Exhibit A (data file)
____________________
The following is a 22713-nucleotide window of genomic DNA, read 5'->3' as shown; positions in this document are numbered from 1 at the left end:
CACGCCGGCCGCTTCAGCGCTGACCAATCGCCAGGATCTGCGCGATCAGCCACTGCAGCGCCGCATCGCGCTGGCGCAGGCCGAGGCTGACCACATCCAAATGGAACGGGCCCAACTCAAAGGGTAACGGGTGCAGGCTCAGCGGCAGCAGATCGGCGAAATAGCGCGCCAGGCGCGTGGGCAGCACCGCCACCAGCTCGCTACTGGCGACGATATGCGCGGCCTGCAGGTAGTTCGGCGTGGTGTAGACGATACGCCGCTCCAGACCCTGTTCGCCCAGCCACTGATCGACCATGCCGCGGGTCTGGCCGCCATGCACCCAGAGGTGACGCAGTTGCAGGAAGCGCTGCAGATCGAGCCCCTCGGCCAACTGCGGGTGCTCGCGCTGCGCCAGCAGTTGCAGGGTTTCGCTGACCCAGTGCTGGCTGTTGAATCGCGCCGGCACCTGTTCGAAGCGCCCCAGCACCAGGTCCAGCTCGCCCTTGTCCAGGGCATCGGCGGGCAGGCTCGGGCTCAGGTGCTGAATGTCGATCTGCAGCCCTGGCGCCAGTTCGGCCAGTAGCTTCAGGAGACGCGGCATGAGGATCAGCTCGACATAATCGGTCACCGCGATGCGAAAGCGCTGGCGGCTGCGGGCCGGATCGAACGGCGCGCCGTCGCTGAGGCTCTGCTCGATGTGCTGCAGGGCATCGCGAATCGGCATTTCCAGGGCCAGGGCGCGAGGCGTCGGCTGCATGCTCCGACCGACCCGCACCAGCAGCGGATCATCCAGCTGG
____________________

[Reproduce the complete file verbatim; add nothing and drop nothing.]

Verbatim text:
The following is a 22713-nucleotide window of genomic DNA, read 5'->3' as shown; positions in this document are numbered from 1 at the left end:
CACGCCGGCCGCTTCAGCGCTGACCAATCGCCAGGATCTGCGCGATCAGCCACTGCAGCGCCGCATCGCGCTGGCGCAGGCCGAGGCTGACCACATCCAAATGGAACGGGCCCAACTCAAAGGGTAACGGGTGCAGGCTCAGCGGCAGCAGATCGGCGAAATAGCGCGCCAGGCGCGTGGGCAGCACCGCCACCAGCTCGCTACTGGCGACGATATGCGCGGCCTGCAGGTAGTTCGGCGTGGTGTAGACGATACGCCGCTCCAGACCCTGTTCGCCCAGCCACTGATCGACCATGCCGCGGGTCTGGCCGCCATGCACCCAGAGGTGACGCAGTTGCAGGAAGCGCTGCAGATCGAGCCCCTCGGCCAACTGCGGGTGCTCGCGCTGCGCCAGCAGTTGCAGGGTTTCGCTGACCCAGTGCTGGCTGTTGAATCGCGCCGGCACCTGTTCGAAGCGCCCCAGCACCAGGTCCAGCTCGCCCTTGTCCAGGGCATCGGCGGGCAGGCTCGGGCTCAGGTGCTGAATGTCGATCTGCAGCCCTGGCGCCAGTTCGGCCAGTAGCTTCAGGAGACGCGGCATGAGGATCAGCTCGACATAATCGGTCACCGCGATGCGAAAGCGCTGGCGGCTGCGGGCCGGATCGAACGGCGCGCCGTCGCTGAGGCTCTGCTCGATGTGCTGCAGGGCATCGCGAATCGGCATTTCCAGGGCCAGGGCGCGAGGCGTCGGCTGCATGCTCCGACCGACCCGCACCAGCAGCGGATCATCCAGCTGG